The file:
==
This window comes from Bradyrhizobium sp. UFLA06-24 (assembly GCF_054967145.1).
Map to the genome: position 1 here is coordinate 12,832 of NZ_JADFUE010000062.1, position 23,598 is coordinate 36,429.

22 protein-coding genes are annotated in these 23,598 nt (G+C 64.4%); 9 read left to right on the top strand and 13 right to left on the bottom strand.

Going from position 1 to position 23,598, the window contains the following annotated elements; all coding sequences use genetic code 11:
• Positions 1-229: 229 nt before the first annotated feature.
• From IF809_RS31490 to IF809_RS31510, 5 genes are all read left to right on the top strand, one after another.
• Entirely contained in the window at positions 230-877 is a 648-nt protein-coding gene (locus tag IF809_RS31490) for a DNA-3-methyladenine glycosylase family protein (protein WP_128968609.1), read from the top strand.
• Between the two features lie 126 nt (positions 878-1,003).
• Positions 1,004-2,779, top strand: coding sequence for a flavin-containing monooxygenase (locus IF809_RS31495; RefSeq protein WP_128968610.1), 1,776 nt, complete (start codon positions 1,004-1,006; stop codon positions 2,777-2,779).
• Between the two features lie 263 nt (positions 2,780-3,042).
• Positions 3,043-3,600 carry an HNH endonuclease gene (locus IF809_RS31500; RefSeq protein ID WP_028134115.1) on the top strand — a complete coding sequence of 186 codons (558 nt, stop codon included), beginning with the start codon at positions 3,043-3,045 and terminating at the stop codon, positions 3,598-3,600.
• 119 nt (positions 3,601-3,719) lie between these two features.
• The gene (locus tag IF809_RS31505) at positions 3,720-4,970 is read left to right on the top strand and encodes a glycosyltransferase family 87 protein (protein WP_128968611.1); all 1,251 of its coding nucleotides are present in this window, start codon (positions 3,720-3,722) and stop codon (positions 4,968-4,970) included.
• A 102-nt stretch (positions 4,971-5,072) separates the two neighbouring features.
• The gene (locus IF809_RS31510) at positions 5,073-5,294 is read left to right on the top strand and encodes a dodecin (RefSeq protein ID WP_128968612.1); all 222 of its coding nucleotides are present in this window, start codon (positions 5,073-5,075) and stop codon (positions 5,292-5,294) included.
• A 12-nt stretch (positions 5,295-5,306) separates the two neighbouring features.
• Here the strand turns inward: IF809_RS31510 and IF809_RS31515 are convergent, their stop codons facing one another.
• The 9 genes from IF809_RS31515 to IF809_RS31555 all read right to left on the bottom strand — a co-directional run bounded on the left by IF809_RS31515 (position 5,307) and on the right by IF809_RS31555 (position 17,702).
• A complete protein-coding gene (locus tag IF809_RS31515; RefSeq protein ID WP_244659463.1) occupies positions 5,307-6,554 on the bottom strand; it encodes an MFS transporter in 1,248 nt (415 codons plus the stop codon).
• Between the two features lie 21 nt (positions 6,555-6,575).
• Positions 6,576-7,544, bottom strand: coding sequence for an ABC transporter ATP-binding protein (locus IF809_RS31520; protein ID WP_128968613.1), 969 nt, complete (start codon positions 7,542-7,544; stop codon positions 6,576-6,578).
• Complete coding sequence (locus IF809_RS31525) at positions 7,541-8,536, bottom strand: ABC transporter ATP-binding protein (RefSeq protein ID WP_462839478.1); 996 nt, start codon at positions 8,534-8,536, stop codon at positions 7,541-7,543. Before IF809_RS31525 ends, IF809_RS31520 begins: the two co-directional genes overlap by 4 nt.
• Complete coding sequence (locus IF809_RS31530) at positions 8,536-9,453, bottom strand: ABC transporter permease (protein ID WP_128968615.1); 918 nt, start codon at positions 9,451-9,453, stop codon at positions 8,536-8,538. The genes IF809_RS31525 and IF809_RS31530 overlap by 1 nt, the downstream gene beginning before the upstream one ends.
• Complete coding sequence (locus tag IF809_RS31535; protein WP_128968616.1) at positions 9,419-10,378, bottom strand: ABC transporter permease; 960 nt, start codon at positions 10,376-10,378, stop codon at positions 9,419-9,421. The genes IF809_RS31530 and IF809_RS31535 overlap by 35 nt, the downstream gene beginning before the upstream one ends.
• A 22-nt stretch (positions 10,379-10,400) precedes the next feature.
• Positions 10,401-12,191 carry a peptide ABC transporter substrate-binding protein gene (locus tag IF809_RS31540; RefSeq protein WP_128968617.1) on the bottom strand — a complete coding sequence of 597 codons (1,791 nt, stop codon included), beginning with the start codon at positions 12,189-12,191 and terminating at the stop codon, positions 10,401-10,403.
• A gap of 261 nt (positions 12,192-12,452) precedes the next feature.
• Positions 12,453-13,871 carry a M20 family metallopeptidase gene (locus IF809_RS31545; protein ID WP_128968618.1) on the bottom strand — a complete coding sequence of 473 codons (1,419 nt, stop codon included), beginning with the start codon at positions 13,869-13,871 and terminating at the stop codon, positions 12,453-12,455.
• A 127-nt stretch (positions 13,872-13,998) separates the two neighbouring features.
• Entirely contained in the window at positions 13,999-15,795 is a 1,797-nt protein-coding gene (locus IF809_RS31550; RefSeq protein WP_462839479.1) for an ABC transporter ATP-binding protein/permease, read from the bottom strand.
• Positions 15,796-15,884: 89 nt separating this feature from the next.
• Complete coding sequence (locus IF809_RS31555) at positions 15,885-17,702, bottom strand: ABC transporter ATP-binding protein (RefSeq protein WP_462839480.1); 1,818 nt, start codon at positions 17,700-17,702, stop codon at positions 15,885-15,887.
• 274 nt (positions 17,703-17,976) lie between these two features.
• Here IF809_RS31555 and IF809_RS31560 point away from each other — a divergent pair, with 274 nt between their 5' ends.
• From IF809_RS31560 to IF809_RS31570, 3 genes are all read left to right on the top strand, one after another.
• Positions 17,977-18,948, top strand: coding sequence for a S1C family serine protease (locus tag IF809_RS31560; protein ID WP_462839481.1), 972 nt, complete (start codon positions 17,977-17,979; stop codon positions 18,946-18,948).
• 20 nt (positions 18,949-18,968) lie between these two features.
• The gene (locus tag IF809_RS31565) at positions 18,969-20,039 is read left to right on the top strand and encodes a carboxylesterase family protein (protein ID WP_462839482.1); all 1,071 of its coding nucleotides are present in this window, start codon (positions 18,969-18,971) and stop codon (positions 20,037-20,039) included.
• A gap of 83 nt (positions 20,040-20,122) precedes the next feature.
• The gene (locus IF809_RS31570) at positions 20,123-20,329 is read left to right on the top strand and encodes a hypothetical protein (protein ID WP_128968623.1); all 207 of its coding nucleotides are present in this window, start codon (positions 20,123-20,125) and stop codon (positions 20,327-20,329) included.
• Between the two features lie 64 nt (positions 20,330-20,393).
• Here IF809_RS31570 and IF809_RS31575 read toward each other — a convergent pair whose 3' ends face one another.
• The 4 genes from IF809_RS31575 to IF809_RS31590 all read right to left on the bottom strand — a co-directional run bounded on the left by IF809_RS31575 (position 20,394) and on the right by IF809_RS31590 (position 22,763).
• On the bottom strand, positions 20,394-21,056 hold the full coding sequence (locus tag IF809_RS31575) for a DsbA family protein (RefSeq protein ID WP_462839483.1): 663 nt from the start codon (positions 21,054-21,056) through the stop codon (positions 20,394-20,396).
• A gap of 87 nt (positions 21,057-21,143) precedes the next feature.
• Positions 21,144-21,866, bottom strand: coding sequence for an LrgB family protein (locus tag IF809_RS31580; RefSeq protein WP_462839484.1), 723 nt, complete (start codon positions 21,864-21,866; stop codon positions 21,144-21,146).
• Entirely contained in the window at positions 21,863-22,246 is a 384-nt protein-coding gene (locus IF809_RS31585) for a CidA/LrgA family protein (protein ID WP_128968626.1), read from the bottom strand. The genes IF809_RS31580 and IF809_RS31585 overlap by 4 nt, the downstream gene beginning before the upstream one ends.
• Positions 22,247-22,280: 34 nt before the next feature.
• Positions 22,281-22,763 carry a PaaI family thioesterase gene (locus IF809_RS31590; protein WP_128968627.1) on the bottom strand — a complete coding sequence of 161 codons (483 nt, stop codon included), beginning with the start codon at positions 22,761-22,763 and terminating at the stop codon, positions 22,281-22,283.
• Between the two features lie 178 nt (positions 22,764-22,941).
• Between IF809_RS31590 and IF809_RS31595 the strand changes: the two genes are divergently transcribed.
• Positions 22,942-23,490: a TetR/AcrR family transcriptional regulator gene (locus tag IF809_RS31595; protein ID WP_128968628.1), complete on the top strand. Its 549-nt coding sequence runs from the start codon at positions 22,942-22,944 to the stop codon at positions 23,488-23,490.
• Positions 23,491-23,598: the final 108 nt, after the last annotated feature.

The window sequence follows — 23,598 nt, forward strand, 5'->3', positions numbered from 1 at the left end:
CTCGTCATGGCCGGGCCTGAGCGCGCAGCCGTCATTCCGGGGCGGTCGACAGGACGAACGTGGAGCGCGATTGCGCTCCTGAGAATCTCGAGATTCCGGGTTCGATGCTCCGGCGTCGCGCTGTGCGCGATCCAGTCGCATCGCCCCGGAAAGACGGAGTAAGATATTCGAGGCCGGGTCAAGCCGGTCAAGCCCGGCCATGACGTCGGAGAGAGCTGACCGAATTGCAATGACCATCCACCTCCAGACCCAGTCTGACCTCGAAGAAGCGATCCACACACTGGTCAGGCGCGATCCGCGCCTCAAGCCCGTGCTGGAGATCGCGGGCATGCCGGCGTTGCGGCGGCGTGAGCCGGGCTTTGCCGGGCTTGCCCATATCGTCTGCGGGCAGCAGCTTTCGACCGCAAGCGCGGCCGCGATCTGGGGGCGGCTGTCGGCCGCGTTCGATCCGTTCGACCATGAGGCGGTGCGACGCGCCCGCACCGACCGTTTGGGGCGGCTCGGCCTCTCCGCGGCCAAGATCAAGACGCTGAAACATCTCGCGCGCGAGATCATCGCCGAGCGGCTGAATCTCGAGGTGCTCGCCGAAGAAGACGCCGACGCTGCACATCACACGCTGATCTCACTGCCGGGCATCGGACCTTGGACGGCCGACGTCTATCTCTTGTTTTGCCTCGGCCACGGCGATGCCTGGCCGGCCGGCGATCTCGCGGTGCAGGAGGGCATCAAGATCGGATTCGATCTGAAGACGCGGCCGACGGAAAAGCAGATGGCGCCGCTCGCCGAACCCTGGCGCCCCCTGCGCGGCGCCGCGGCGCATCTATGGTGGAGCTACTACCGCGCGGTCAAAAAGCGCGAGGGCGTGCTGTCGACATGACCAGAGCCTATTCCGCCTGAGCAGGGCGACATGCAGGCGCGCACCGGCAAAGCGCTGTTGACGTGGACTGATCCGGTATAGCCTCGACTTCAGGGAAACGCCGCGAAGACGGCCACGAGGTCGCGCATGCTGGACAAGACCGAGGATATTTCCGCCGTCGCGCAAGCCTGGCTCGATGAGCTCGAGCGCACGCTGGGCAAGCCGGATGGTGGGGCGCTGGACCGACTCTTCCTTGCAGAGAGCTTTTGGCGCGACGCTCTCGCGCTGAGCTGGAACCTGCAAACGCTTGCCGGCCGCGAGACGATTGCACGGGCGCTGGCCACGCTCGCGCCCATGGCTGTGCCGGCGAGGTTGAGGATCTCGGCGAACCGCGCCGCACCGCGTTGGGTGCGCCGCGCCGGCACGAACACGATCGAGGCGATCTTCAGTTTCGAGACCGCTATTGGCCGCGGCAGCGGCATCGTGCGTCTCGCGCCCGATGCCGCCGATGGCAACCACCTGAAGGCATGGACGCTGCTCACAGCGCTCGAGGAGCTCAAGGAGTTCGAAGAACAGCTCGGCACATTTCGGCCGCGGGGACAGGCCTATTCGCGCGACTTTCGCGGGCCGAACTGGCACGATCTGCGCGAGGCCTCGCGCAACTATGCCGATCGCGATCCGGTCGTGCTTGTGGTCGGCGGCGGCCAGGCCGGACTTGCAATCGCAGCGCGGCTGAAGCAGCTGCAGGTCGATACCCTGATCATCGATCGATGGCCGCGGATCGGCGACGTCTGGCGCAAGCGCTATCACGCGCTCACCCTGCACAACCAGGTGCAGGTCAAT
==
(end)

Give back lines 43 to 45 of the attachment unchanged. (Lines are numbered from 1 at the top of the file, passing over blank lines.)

• The 4 genes from IF809_RS31575 to IF809_RS31590 all read right to left on the bottom strand — a co-directional run bounded on the left by IF809_RS31575 (position 20,394) and on the right by IF809_RS31590 (position 22,763).
• On the bottom strand, positions 20,394-21,056 hold the full coding sequence (locus tag IF809_RS31575) for a DsbA family protein (RefSeq protein ID WP_462839483.1): 663 nt from the start codon (positions 21,054-21,056) through the stop codon (positions 20,394-20,396).
• A gap of 87 nt (positions 21,057-21,143) precedes the next feature.